Who are some of the artists or producers who you look up to or who inspires/ influences you to make music? Also, what prompts you to find your own unique style of producing music?
I was always a huge fan of Michael Jackson and I think his music still inspires me in many ways. The music nowadays is quite different from what we had when he was around but I often go back to his records to remind myself of the thrills I had when I was a kid. The most important influence I had in my life I must say. I actually don’t pursue anything to be “unique”, nor even try to think of it because I believe the uniqueness is already there even if you don’t try to. Everyone has their own unique characters, aren’t they?
Yes, I used to mimic someone else’s styles but that was when I was a starter and didn’t have much confidence in what I do. Now I’m a grown-up musician and if you’re a grown-up you need to have your own ideas and eyes to catch your own sounds. If you do have them you don’t have to be motivated to be “unique.” Everything you do will naturally have your own color.
In the past recent decade, there has been a shift in people pursuing non-traditional or creative career alternatives. What advice would you like to give to such people who want to make a career in music just like you?
Just try it don’t think too much. If you think too much you’ll lose because the world is changing faster than you. Just go get it.
Since you have composed songs for boy groups, solos, and girl groups as well. What’s the major difference between composing songs? Is there any specific parameter you keep in mind while making music or does it differ from group to group or artist to artist?
Every artist has their own characters and colors so of course, you need to keep them in mind when writing on some level. But if you mind it too much it will become restrictions on your creativity and will make you go through a hard time coming up with ideas. I don’t think that’s a healthy way to work if you’re in this business. Maybe this is a kind of sensitive area to discuss because every songwriter/producer have different workflows and styles but in my case, I just briefly look into what kind of elements are needed and simply do what I do to see what happens because my biggest interest is to find ways to make my taste work with an artist NOT to stay in the safe zone by strictly following the requirements. If you don’t venture you won’t gain any in my opinion.
I just work on a very simple principle – if you like it yourself there’s a high chance the others will like it too. So you just believe in your music and see how it works. Sometimes (or many times) things just happen in unexpected ways and that’s when you feel the magic.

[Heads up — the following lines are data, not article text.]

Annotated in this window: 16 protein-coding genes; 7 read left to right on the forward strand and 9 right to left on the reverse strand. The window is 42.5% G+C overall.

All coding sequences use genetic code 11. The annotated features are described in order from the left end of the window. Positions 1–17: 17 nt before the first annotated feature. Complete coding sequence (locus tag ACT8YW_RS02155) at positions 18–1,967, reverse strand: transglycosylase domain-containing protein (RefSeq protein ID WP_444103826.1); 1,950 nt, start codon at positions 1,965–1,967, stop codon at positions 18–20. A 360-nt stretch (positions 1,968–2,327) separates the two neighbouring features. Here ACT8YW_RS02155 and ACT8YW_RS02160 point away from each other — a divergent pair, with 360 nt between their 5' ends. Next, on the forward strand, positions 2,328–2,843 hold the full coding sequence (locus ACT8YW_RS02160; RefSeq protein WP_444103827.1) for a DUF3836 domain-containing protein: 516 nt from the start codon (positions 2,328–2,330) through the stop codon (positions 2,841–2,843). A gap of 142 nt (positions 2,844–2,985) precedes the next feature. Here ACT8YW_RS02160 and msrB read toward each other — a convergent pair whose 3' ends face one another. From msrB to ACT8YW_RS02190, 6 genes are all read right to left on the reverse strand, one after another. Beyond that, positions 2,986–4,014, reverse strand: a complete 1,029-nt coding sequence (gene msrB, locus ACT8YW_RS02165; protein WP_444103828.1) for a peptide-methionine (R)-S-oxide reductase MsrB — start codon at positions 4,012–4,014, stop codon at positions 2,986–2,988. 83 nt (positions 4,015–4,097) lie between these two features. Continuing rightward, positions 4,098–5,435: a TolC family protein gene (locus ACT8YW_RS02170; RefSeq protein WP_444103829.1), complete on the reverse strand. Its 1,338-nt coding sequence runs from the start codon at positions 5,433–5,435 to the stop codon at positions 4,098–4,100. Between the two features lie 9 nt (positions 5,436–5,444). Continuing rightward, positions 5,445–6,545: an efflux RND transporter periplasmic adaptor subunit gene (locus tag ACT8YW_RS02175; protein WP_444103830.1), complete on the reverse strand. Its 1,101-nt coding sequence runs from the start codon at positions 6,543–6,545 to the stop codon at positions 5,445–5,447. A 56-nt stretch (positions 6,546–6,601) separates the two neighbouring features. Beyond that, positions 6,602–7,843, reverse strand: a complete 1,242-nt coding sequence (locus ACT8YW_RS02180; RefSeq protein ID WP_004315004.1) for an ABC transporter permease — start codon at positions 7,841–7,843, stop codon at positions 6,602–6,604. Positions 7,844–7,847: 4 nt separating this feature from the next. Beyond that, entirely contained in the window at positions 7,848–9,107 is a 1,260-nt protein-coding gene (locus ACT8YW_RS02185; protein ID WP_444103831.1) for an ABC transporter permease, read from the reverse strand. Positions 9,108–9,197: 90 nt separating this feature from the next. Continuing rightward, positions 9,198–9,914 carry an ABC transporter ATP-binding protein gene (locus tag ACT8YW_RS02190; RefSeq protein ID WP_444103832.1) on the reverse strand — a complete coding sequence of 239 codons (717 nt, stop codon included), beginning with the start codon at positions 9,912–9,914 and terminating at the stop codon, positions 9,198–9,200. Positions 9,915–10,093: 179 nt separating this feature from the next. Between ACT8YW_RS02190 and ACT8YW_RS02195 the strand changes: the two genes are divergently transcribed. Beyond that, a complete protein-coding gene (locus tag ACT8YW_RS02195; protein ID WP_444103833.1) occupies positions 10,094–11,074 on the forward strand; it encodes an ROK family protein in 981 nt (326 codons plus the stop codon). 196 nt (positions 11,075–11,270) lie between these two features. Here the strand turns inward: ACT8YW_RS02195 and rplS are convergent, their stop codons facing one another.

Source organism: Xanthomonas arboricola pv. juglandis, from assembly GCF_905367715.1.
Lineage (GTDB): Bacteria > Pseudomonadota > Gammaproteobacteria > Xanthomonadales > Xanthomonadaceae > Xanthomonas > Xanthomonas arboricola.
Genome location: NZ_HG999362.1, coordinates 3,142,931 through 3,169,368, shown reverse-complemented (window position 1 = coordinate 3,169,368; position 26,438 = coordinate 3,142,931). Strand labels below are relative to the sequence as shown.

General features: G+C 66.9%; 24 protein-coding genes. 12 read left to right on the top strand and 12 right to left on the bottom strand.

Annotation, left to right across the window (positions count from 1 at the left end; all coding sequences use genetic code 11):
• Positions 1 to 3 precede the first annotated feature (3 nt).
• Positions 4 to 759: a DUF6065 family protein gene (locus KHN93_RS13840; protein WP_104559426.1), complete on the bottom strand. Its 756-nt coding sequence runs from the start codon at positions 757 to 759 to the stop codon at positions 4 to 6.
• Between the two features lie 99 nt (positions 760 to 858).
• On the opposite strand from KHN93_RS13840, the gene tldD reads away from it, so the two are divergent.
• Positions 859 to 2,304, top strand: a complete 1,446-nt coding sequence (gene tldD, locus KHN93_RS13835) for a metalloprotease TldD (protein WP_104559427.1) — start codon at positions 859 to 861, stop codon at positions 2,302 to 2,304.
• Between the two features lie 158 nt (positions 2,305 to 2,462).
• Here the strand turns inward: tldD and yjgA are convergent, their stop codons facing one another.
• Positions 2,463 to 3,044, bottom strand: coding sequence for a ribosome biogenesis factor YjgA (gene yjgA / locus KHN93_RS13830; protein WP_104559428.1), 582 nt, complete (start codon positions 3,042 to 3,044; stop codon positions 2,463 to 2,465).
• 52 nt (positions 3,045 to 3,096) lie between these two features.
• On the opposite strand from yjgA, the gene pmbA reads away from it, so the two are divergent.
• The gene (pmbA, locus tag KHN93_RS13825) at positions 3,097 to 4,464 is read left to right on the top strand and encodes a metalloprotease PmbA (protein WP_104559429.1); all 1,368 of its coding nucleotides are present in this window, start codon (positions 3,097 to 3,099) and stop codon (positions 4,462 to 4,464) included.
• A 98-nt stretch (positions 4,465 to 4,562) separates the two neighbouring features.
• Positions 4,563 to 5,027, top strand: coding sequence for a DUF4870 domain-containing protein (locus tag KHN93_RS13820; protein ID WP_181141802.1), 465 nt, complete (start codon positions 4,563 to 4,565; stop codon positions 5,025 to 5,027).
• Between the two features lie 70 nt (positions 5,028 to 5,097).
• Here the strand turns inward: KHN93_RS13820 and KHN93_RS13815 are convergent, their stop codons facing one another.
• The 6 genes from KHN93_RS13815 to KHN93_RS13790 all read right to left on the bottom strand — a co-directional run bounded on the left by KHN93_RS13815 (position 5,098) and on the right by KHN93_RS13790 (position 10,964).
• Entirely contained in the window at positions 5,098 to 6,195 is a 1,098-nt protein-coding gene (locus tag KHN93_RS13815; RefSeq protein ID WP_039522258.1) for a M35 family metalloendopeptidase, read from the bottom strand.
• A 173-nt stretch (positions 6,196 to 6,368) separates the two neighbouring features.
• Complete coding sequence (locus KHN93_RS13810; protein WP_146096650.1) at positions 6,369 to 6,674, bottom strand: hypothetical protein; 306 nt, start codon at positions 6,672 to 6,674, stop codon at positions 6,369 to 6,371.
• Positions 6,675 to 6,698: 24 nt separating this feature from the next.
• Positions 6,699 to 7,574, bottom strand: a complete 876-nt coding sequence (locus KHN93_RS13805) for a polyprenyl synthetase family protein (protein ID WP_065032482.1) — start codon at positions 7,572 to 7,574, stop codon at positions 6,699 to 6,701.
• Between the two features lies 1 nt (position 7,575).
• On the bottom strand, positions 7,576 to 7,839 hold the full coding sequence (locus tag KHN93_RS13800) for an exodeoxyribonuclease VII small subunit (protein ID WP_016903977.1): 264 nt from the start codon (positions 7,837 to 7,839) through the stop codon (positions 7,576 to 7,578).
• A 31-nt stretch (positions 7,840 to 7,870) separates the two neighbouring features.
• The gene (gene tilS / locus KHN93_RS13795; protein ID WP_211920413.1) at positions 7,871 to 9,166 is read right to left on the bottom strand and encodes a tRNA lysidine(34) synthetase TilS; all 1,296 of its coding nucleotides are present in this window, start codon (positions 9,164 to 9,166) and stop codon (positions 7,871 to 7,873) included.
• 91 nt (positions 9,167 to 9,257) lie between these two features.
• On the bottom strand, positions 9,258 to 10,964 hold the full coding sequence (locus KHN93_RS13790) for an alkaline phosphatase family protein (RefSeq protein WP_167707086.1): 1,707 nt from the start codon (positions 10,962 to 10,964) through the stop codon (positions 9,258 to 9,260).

The world is still coping with the pandemic, and many people resort to music for comfort so much so that it is now a huge part of the daily lives of people. How has COVID-19 affected your daily lifestyle? How do you keep yourself motivated during these hard times?
The first big thing is that I can’t travel as before obviously. I used to fly every month for business or songwriting trips in the different countries that I hated to be on flights but now I’m terribly missing the days of myself doing it. I think that’s the origin of my corona blue at the moment. Other than that, actually, there are not many changes in my basic lifestyle because all I do is just make music and go to the gym even on normal days. I guess I’m kind of a work addict.
K-Pop in India is a growing market. Lately, there has been a sharp rise in the consumption of K-Pop in the country. How do you look at this opportunity? And what would that mean for the fans in India from your perspective as someone who has been closely associated with famous K-pop scenes in the industry today?
That’s amazing news! Actually what’s going on in the K-pop scene in the world right now feels very unreal for me even to this day. When I was starting this it was just getting better from the old days and no one could tell we’re gonna be reaching out to the world this way.
I’m very happy to hear Indian fans are loving it and they are feeling our music in the same way we do. I’m feeling very grateful for their love. It’d be a wonderful thing if both countries and cultures can communicate more musically. I hope someday I could run into many Indian songwriting talents as well. That should be a very exciting experience to have!
Our entire team of Hallyuism extends gratefulness to Daniel Kim for taking out time for this interview! Enjoy the latest song ‘Trauma’ by SF9 from their latest album Rumination released today in which Daniel Kim has participated as well!